Activists Lose Bid to Protect Flying Squirrel

     (CN) – The West Virginia northern flying squirrel lost its spot on the endangered species list again, with the D.C. Circuit touting the discretion of the U.S. Fish and Wildlife Service.
     Check out Courthouse News’ Environmental Law Review.
     A federal judge had vacatedthe delisting last year, agreeing with Friends of the Blackwater that the action violatedthe Endangered Species Act.
     In delisting the squirrel in 2008, the service had said that nesting-box data showed that the species was not declining in population, and that “habitat trends [were] moving in a positive direction in terms of forest regeneration and conservation.”
     A split panel of the D.C. Circuit said that the agency did not need to meet every goal in its recovery plan before delisting an animal.
     “The service fairly analogizes a recovery plan to a map or a set of directions that provides objective and measurable steps to guide a traveler to his destination,” Judge Douglas Ginsburg wrote for the majority. “Although a map may help a traveler chart his course, it is the sign at the end of the road, here the five statutory factors indicating recovery, and not a mark on the map that tells him his journey is over. Moreover, as with a map, it is possible to reach one’s destination – recovery of the species – by a pathway neither contemplated by the traveler setting out nor indicated on the map.”
     Regulators determined here that measuring squirrel population is too costly because the squirrels are very difficult to catch. Instead, the agency measured the squirrel’s “persistence” by capturing squirrels at various sites over multiple generations.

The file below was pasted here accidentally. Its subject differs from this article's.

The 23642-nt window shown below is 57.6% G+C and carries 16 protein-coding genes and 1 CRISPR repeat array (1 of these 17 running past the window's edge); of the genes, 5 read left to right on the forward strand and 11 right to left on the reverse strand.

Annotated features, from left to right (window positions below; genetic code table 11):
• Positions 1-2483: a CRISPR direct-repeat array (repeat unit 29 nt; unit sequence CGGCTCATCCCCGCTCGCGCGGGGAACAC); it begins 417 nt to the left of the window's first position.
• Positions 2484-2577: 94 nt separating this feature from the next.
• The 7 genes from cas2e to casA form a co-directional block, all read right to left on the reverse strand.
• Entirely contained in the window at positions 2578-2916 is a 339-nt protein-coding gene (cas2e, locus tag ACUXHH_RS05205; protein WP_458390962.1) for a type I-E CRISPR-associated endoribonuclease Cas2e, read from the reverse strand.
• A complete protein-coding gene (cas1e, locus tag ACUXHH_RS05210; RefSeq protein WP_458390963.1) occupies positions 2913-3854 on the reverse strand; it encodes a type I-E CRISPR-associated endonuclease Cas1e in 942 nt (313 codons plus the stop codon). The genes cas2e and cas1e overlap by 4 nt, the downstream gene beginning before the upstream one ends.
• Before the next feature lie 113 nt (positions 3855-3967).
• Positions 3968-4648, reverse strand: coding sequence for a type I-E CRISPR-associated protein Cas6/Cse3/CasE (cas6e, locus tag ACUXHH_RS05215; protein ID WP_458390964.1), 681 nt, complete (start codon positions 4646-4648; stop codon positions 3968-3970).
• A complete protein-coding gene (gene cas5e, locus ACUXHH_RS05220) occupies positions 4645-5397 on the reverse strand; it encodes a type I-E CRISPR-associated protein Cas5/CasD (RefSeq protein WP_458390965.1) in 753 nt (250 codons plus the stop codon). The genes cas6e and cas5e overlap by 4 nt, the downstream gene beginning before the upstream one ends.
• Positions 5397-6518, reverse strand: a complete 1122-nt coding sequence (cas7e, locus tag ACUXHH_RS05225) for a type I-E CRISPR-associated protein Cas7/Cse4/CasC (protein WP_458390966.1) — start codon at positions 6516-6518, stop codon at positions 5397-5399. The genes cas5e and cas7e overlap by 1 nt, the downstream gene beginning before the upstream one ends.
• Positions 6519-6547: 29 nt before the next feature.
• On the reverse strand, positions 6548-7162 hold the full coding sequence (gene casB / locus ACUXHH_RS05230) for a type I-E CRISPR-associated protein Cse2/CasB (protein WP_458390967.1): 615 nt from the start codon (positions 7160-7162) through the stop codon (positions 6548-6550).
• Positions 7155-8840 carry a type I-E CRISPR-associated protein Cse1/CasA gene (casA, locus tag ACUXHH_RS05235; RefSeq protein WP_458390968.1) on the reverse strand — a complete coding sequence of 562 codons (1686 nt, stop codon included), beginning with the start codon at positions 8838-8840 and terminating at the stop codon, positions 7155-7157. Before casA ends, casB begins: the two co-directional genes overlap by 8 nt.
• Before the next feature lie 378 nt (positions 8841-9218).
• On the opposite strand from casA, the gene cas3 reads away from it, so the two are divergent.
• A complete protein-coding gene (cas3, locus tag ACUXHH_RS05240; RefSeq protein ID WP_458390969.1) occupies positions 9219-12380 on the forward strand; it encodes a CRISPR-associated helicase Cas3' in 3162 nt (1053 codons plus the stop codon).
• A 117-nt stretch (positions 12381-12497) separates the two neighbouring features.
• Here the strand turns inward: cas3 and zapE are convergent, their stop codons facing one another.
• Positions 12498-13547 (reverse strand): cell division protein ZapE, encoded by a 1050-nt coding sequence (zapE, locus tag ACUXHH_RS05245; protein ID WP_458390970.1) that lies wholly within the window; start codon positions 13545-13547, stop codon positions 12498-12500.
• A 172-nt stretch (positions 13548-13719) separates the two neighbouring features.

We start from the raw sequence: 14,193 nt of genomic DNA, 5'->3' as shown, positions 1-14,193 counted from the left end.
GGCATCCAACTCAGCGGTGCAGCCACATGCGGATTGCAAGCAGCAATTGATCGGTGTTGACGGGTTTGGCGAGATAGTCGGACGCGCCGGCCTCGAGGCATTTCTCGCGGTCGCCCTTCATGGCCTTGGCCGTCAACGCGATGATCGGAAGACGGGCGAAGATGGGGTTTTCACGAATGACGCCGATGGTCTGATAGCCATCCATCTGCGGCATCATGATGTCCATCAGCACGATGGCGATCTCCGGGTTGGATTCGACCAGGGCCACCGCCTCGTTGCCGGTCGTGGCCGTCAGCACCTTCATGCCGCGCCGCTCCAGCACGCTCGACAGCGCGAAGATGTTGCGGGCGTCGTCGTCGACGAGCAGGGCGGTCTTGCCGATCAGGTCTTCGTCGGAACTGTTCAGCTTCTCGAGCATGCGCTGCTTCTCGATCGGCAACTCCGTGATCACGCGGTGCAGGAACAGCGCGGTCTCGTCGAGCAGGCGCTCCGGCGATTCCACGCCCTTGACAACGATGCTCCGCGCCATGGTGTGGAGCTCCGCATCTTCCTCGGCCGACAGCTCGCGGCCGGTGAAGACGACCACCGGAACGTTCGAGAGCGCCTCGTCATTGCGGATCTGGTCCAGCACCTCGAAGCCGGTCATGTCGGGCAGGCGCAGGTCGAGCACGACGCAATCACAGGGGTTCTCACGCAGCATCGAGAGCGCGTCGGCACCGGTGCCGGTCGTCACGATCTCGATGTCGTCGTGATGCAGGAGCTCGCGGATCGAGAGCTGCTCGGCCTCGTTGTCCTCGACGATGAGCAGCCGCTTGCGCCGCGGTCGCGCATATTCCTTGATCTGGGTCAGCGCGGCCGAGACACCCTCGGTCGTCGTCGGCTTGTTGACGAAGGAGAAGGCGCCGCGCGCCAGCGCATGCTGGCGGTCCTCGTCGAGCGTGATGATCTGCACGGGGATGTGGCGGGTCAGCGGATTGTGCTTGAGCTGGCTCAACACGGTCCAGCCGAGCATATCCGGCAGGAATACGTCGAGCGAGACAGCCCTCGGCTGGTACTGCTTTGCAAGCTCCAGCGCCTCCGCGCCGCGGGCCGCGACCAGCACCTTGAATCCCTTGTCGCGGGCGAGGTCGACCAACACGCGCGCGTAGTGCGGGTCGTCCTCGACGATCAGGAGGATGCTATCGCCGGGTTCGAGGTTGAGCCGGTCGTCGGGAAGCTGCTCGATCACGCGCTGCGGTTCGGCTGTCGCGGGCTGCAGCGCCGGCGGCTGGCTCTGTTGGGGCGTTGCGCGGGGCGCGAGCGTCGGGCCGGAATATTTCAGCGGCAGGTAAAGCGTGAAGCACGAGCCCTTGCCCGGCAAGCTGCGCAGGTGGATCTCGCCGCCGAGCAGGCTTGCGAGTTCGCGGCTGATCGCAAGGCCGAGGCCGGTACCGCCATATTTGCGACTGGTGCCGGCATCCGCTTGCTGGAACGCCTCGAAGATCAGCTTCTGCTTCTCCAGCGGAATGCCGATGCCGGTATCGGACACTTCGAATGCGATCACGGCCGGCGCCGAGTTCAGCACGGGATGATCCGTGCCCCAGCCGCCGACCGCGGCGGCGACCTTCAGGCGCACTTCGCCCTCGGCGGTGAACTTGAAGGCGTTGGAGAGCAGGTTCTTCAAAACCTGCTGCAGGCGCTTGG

In its final rule delisting the squirrel, the service said that persistence data across 80 percent of the squirrel’s range was “not indicative of a declining population.”
     “The Friends have not shown the service’s judgment that a project of that magnitude was simply too difficult and too costly for the agency to undertake was arbitrary and capricious,” Ginsburg wrote. “Therefore, we conclude the service has met any burden it may have to account for its departure from the criterion it contemplated when it developed the recovery plan in 1990.”
     Judge Judith Rogers split from the panel to complain wrote that their decision “jettisons the protections in the ESA [Endangered Species Act] for endangered and threatened species and leaves the secretary (and the FWS [Fish and Wildlife Service]) more insulated and less informed than Congress contemplated in strengthening the ESA in 1988.” (Parentheses in original; brackets added.)
     “The secretary’s decision to delist the squirrel on the basis of its ‘persistence’ – that is, its bare survival – is a statutorily insufficient basis for delisting,” Rogers wrote.

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